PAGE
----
Mixing sculpture and microbiology: Meet Molly Foulkes & Roslin Adamson







Molly Foulkes (left) & Dr Roslin Adamson (right) are taking part in the first Soapbox Art & Science event in Oxford on Saturday 1st July as part of Oxford Festival of the Arts. Their topic is “Structural biology: how we see single molecules.” Roslin works with Molecular Biology, Structural Biology and Nanotechnology at the University of Oxford and Molly is studying Fine Art at he Ruskin School of Art in Oxford.


SS: How did I get to my current positions?

MF: I have studied GCSE Art, A-Level Art, a Foundation Diploma in Art and Design and am currently just finishing my first year of three studying Fine Art at the Ruskin School of Art in Oxford.  It’s a pretty standard, but in no way boring, path to take but I am so happy I pursued art instead of engineering which I strongly considered at one point.

RA: My story is a bit unusual. I started out studying fine art, but then ended up teaching English in Japan for 8 years. While I was in Japan I became involved in bodybuilding and began reading as much as I could about nutrition, protein synthesis, vitamins, supplements and their effects on the body. However, much of the research was very difficult for me to understand, so I decided I would go back to university to study science. Doing a master’s degree and a PhD just followed naturally. I am now in an area that I really enjoy – protein structure/function, although I no longer lift weights unfortunately.


(left) Magnified protein crystals & (right) sculptures by Molly Foulkes.


SS: Molly, what/ who inspired you to study in your area?

MF: A number of different teachers inspired me to study art starting off with Mr Reiley, my secondary school art teacher then Toby Saville and Rob French, my art tutors during A-Level Art and AS Sculpture and Art Foundation.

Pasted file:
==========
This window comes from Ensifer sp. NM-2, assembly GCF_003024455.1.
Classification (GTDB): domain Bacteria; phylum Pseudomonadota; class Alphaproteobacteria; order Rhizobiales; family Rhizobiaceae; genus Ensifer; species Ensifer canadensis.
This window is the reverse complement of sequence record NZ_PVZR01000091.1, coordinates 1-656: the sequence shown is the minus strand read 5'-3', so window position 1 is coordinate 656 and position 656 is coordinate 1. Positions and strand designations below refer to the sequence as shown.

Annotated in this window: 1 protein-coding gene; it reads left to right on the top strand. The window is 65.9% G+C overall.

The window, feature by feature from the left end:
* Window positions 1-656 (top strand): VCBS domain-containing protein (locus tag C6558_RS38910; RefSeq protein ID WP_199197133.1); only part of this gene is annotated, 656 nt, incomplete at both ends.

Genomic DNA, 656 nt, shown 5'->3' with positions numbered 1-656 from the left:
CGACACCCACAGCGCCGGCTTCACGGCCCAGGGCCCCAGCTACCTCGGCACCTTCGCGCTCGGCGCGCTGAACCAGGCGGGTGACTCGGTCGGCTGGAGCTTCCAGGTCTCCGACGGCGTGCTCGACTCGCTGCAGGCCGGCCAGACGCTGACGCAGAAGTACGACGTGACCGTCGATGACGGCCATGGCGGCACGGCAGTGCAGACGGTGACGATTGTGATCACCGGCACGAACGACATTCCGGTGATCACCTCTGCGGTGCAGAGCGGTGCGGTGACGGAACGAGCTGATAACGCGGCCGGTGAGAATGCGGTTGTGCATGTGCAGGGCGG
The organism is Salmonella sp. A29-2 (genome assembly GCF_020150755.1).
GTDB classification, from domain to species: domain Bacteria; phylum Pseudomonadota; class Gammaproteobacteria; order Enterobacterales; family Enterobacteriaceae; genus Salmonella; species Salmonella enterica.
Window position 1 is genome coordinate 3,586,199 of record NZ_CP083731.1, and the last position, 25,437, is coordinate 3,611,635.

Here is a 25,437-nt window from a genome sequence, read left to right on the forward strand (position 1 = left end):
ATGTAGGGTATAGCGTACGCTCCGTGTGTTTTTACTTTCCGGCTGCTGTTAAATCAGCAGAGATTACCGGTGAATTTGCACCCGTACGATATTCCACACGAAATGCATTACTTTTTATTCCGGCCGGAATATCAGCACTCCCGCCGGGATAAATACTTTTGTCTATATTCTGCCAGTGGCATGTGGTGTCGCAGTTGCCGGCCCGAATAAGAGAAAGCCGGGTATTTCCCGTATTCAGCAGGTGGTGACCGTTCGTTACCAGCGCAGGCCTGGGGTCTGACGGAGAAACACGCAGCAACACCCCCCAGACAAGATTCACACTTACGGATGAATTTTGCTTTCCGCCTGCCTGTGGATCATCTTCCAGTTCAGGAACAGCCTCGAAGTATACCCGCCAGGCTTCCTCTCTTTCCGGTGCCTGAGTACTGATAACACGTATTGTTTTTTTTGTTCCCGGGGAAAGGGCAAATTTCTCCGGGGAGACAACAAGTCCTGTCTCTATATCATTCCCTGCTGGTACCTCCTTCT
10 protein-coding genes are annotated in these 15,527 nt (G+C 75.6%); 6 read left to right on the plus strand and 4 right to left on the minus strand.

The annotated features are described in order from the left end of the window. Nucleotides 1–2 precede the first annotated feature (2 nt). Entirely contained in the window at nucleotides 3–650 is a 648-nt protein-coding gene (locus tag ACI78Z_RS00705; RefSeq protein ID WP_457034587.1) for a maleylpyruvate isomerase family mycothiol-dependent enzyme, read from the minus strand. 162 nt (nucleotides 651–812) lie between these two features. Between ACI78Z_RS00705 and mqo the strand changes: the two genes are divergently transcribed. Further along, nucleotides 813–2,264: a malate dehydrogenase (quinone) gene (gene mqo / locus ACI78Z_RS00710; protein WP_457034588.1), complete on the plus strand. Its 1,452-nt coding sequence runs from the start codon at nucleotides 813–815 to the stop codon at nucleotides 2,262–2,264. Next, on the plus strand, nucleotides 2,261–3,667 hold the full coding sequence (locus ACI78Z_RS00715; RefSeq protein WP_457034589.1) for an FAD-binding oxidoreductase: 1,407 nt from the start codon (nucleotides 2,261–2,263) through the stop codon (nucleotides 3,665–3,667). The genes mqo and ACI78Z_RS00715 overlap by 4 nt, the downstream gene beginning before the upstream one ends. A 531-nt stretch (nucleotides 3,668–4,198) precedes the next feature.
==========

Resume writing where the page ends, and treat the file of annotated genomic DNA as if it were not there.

SS: What is the most fascinating aspect of your research/work?

RA: I think the most interesting part about my work is the fact that we can “see” molecules on almost an atomic scale! This is mind-boggling to me, aside from how incredibly intricate and perfectly organised the cell and the organism are. The way that the protein machinery in the cell dances this delicate balance between function and dysfunction, and how each protein or protein complex knows what it has to do, and the kind of cellular effects that can occur according to diet and other environmental factors, as well as genetics, is thrilling and almost mystical in its complexity. I also love the clever ways that working with proteins has been approached by past scientists – the methods and techniques that we take for granted today were unheard of and unthought of not so long ago. The advances in biological and medical sciences are incredible, and yet there is still so much to learn …

MF: The most fascinating aspect of my work is projects such as Soapbox Art and Science that intertwine and combine supposedly separate subject areas. Collaborative projects create interesting spaces for work to emerge.







(left) Some of the crystals that Roslin Adamson works with & (right) a piece by Molly Foulkes


SS: What attracted you to Soapbox Art & Science in the first place?

MF: I did A-Level Biology and at one point I was also very keen to become a midwife and might still in the future. I applied to Oxford because of the ability and openness of allowing subjects to intermingle and cross over. Soapbox Art and Science is a perfect event enabling me to pursue my interest in both science and art and begin conversations with scientists.

RA: I am both a scientist and an artist, so this seemed like an excellent platform for me to share my enthusiasm for both with the wider public. I think introducing the art aspect of it will make the science side more approachable for lay people. I fear there is often a sense in people who don’t know about science that scientists are cold and calculating, without ethics, and that what we do is dangerous somehow, when none of these things is the case.


SS: What ideas are you working on together?

MF: We want to create a slightly interactive and sculptural representation of microbiology and other areas Ros studies. Ros used to study Fine Art and has shown me her amazing family of sculptures/ creatures in her garden. We have had a discussion about potentially having a joint exhibition when I return to Oxford for my 2nd year after September. We feel our work has a strong overlap and it would be a shame to discontinue the conversation after Soapbox Art and Science.


Sculpture by Molly Foulkes






Soapbox Art & Science Oxford is kindly supported by the STFCP2i and Oxford Festival of the Arts

This entry was posted in 2017 speakers blog. Bookmark the permalink.